Can Publisher Quizzes Educate, Engage, Draw Sponsors and Sell? All of the Above.

Over the years, I’ve praised OPIS (Oil Price Information Service) for a purposefully-hard quiz they did. The idea was that if you got any answers wrong—which was very likely—their webinar would provide the correct, “vital” information. The quiz email registered the most sign-ups for the webinar. Here are more successful uses of quizzes by media groups.

I’ve seen media entities celebrate their anniversaries and milestones in different ways, but the American Society of Mechanical Engineers came up with a new and fun way this month to strut their stuff: an ASME Milestones Quiz. So if I did not know who the first president of ASME was, or the first woman to head ASME (an impressive first for any major engineering society, I learned), I happily do now.

Think quizzes aren’t popular? Guess again. There has been quite the emphasis on games and quizzes in the last couple years, driven even more by our extended time at home. Media entities such as The Financial Times, New York Times, New Yorker, Morning Consult and Slate all now feature some gamification. Our Business Information & Media Summit (BIMS) Speaker Quiz that I posted a few weeks ago garnered one of our best open rates.

Here are five ways quizzes are working:

To educate and offer a sponsorship. Education Week posts a “Quiz Yourself: How Much Do You Know About Literacy?” They get a weekly sponsor—this time it’s Lexia Learning, but then adds that “Education Week has full editorial control of content.” After answering the seven questions, you get this: “Please complete the form below to see answers, explanations, and additional readings on this topic.” In the past, Education Week would regularly achieve nearly 90% quiz completions and around 60% of people who completed the quiz filling out the registration form.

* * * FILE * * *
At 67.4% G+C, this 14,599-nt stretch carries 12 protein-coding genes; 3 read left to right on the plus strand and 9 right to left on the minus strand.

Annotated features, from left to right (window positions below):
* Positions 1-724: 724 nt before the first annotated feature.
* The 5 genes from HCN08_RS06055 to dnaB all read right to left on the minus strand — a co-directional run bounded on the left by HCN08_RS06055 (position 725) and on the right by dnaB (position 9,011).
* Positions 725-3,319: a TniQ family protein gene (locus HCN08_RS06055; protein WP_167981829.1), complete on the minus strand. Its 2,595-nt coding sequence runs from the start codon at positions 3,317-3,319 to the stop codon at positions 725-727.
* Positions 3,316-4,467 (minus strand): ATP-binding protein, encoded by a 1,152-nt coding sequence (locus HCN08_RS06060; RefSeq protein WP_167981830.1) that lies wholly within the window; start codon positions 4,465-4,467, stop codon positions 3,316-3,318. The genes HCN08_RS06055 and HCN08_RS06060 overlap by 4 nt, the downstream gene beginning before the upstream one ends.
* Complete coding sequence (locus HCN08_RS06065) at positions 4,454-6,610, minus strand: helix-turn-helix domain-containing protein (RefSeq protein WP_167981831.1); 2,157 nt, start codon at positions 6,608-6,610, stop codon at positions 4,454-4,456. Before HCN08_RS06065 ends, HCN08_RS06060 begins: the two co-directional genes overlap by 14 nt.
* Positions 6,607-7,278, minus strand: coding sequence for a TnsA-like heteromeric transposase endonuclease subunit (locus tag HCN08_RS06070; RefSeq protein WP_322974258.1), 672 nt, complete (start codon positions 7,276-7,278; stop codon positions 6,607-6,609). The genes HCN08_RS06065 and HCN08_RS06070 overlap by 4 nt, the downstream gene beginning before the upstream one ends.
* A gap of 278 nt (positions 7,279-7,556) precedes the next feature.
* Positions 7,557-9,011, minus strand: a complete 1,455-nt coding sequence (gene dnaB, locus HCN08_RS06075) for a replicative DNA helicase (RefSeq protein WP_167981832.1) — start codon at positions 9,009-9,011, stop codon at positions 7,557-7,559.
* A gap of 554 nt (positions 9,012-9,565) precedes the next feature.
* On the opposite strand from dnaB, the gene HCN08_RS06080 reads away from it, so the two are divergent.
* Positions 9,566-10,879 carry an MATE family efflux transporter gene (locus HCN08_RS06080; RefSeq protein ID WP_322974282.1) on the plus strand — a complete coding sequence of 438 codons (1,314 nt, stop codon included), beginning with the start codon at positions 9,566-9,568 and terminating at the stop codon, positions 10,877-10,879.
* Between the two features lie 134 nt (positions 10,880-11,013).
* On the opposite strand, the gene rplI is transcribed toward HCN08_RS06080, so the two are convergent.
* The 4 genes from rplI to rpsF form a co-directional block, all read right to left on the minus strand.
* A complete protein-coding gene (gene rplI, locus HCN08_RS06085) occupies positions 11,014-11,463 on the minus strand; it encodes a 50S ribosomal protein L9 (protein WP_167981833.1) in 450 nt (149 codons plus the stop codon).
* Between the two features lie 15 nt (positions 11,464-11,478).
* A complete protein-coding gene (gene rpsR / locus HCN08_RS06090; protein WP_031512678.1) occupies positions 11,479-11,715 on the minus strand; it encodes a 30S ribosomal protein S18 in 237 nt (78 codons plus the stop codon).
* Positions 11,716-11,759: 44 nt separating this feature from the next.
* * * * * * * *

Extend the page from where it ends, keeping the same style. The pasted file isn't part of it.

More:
To facilitate your advertisers and audience. “What hotel brand is the ideal recommendation for your client’s next trip?” begins a quiz on Questex’s Luxury Travel Advisor. “People WILL TRAVEL again, so now is the time to start thinking about the right hotel fit for your valued clients. Answer the questions to create the perfect customized ALG Vacations™ package.” After 7 questions—“What would your client download to watch while on vacation?” Sleepless in Seattle and Chef’s Table are choices—you get the answer. (Mine was Secrets Resorts and Spas.) In a previous quiz on this site, “Mexican Caribbean: What is Your Celebrity Travel Style?” they ask, “Did you ever wonder about your celebrity travel style? Take this quick quiz to find out…”

To bundle and feed competitive juices. Slate puts you against a Slate Plus member—complete with his or her photo—in their trivia quiz. “Want to be the featured contestant in the future? Join Slate Plus, then complete this form, and you could be selected to play a quiz on the record.” And after: “The Slatester and Slate Plus member leaderboards are only for Slate Plus subscribers. Join today to access and compare scores. You’ll also get unlimited reading on Slate and ad-free listening on all of our podcasts.”

To sell a webinar. A post by marketing expert Jeanne Jennings on LinkedIn led to this page: OI (Only Influencers) Masters of Email Metrics Quiz 2022 – 10 Questions, 10 Chances to Prove That You’re an OI Master of Email Metrics! “Join us [next] Tuesday when we present the correct answers with supporting information and the winners, on our OI Metrics Quiz Webinar (you can register for the webinar at the end of the quiz).” Jennings added to this recipe by integrating her Case Study: Why Click-through Rate Isn’t a Good Key Performance Indicator into one of the questions in a link.

To educate readers about your topic. In another quiz, ASME asks “Who are these Five Influential Women Engineers?” “Many influential women engineers are role models and mentors for the next generation of female engineers. How many of these women do you recognize?” Then after I got just 2 out of 5 questions right, I got this: “Interested in finding out more about these influential women engineers?” Hit the Learn More button. Another outcome would be to market a webinar on that topic, a la OPIS.



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